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Glycolysis is a series of reactions that occurs in the cytosol all cells. Glycolysis breaks ........... down into ...............and provides energy (ATP) for muscle contraction once immediate sources of energy are depleted.

glucose. 2 ATP


Glycolysis, or anaerobic catabolism, does not require



What happens to pyruvate if oxygen is abundant? What happens to pyruvate if oxygen is not abundant?

it will enter the mitochondria for oxidative catabolism. It will be converted into 2 lactic acid molecules.


Oxidative catabolism, or aerobic catabolism, requires oxygen directly. Oxidative catabolism allows for longer lasting muscle contractions because these reactions produce many more............. molecules than glycolysis.



Oxidative catabolism is the predominant energy source after .............. minute of contraction and provides nearly 100% of ATP after several minutes.



Some oxygen is supplied by the blood but the majority is bound to the oxygen- carrier .



When glucose levels are exhausted, what molecules can be catabolized to generate ATP?

fatty acids and amino acids


A ........... is the smallest unit of muscle contraction.

muscle twitch


What are the 3 phases of a twitch?

1. latent period:
2. contraction period:
3. relaxation period:


The ............ period begins at the onset of the latent period and ends at the beginning of the contraction period. During this time the muscle fiber is unable to respond to further stimuli.



Repeated stimulation of a fiber results in progressively greater tension production. Calcium ion levels remain elevated in the ............. as SR pumps cannot keep up with successive stimuli. Waves of contractions have additive effects known as ................ The tension produced depends on the frequency of motor neuron stimulation resulting in two possibilities: .............. or .............

cytosol, wave summation, unfused tetanus (roughly 80%), or fused tetanus (highest tension nearly 100%)


The length-tension relationship states that the optimal length of a sarcomere is about 100-120% of the natural length of the sarcomere. At this natural length a sarcomere can generate the greatest tension. The length of the sarcomere must be short enough to allow for a generous zone of overlap between thin and thick filaments. But the length of the sarcomere must be long enough for the thick filaments to pull the thin filaments toward the ........... line without running into the .............-discs.

m-line, z discs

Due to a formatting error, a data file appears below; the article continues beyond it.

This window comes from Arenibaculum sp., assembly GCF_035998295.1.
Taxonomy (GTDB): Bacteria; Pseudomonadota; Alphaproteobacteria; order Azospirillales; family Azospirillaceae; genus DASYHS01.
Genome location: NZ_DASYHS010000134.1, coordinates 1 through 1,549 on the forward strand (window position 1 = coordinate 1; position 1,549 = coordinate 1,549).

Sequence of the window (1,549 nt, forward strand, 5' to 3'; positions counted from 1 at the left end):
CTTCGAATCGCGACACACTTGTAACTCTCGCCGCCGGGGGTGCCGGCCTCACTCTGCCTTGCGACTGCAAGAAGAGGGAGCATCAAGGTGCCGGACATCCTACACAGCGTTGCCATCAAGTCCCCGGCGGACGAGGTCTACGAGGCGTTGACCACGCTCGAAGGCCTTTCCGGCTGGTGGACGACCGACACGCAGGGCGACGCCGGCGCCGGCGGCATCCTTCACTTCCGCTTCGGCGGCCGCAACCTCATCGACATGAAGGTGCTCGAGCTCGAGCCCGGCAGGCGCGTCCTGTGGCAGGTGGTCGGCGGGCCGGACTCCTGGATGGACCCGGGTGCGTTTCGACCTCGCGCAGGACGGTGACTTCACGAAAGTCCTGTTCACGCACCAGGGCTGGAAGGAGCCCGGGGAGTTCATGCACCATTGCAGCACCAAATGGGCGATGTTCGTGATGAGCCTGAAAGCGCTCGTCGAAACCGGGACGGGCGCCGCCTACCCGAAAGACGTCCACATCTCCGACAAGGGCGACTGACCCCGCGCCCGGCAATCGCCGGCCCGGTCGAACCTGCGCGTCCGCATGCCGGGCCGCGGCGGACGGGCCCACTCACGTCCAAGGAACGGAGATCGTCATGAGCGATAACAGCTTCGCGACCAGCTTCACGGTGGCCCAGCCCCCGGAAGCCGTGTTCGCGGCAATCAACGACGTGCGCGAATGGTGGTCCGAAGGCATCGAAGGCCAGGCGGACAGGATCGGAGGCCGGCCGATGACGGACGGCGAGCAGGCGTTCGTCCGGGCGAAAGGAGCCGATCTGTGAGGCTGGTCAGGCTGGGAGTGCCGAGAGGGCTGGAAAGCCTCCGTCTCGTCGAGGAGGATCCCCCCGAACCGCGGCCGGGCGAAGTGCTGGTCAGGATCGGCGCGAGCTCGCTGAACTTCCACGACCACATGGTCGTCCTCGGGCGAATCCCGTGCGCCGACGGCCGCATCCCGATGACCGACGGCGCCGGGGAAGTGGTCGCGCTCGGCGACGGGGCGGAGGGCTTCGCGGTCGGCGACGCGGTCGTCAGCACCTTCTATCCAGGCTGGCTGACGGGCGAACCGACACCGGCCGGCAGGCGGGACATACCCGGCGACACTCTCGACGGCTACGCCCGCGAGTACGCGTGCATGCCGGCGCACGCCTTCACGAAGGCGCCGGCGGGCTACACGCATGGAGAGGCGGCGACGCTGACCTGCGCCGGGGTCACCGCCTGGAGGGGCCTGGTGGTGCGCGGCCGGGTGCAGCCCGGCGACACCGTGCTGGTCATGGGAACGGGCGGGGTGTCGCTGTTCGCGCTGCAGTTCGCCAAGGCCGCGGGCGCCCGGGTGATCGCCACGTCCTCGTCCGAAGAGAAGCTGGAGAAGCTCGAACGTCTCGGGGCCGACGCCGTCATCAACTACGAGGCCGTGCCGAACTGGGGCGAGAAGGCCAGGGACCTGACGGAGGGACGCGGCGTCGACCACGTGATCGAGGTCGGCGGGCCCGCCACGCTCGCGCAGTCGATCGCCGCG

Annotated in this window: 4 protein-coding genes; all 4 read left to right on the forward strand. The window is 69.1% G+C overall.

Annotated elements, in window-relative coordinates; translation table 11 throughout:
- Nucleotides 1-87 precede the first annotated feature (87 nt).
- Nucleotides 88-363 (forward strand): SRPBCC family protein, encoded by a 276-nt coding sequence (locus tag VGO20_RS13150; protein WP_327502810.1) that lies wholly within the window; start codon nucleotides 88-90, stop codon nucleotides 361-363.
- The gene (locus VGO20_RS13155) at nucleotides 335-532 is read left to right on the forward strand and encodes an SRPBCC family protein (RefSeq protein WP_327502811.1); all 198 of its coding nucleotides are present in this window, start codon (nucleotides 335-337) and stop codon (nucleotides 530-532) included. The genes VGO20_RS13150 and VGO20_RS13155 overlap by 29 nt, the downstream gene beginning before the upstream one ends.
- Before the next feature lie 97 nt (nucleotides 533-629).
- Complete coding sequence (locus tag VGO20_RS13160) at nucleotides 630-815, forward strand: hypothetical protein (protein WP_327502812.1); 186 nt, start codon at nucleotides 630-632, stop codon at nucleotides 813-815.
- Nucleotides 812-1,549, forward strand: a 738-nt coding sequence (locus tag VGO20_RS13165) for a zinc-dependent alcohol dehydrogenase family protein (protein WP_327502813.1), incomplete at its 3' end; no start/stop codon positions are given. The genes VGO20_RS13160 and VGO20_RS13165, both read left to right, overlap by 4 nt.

What are two main classes of skeletal muscle fibers, and how are they classified?

1. Type 1: fibers are small diameter, slow-twitch fibers that contract slowly to produce less force for a longer period of time.
2. Type II fibers are large diameter, fast twitch fibers that fatigue quickly.


Compare the number of mitochondria, myoglobin and the blood supply in fast-twitch fibers to slow-twitch fibers

Slow-twitch fibers have low myosin ATPase activity, rely on oxidative catabolism and have large numbers of mitochondria, a well-developed blood supply, and myoglobin molecules; this gives them a characteristic "dark meat" red color.

Fast-twitch fibers have high myosin ATPase activity, less myoglobin, few mitochondria, white meat b/c less oxygenated blood.


What is a motor unit?

A single motor neuron and all the muscle fibers that it innervates


Motor units are considered either slow, composed of ............ fibers only; or fast, composed of .......... fibers only.. The number of fibers varies depending on the motor unit's function. Muscles requiring fine motor control have .......... motor units, and those requiring less control have .......... motor units.

type 1, type 2, small, large


As greater force is required more motor units must be stimulated, a process known as............



What is muscle tone? Why is muscle tone is vital?

A baseline level of involuntary activation of motor units. It stabilizes joints, maintains posture, generates heat, and ensures that muscles are ready to go when needed.


What are the 3 types of muscle contractions?

1. Isotonic concentric
2. Isotonic eccentric
3. Isometric


List the changes, primarily biochemical that result from endurance training.

able to better utilize fatty acids in ATP production, increased resistance to fatigue.


What is fatigue, and what causes it?

The inability to maintain a given level of intensity of a particular exercise. Caused by:
1.depletion of metabolites
2. decreased oxygen to muscle fibers.
3. accumulation of certain chemicals.
4. environmental conditions


What is EPOC and what causes it?

a mechanism that allows the body to recover from exercise-induced homeostatic imbalances. It's caused by the body's need to release heat, to restore cell's ion concentration, and restoration of blood pH


what are 3 functions of smooth muscle?

1. peristalis
2. formation of sphincters
3. regulation of flow


In smooth muscle cells, both thick and thin filaments are longer, and the thin filament lacks.......... Myosin heads are found along the entire length of the thick filament.



What two things do smooth muscle cells lack?

motor-end plates, and t-tubules


Smooth muscle cells respond to multiple stimuli including:

mechanical, hormonal, nervous system, and local pacemaker cell


Contraction of smooth muscle involves influx of extracellular calcium ions that bind to



the calcium ion and calmodulin complex activate an enzyme called?

myosin-light chain kinase (MLCK)


what is a latch state?

a state in which the smooth muscle cell maintains tension while consuming very little ATP


What are the 2 types of smooth muscle?

1. Single unit smooth muscle: found in all hollow organs.
2. Multi-unit smooth muscle cell: the more rare type, found in the uterus and eyes, made for precision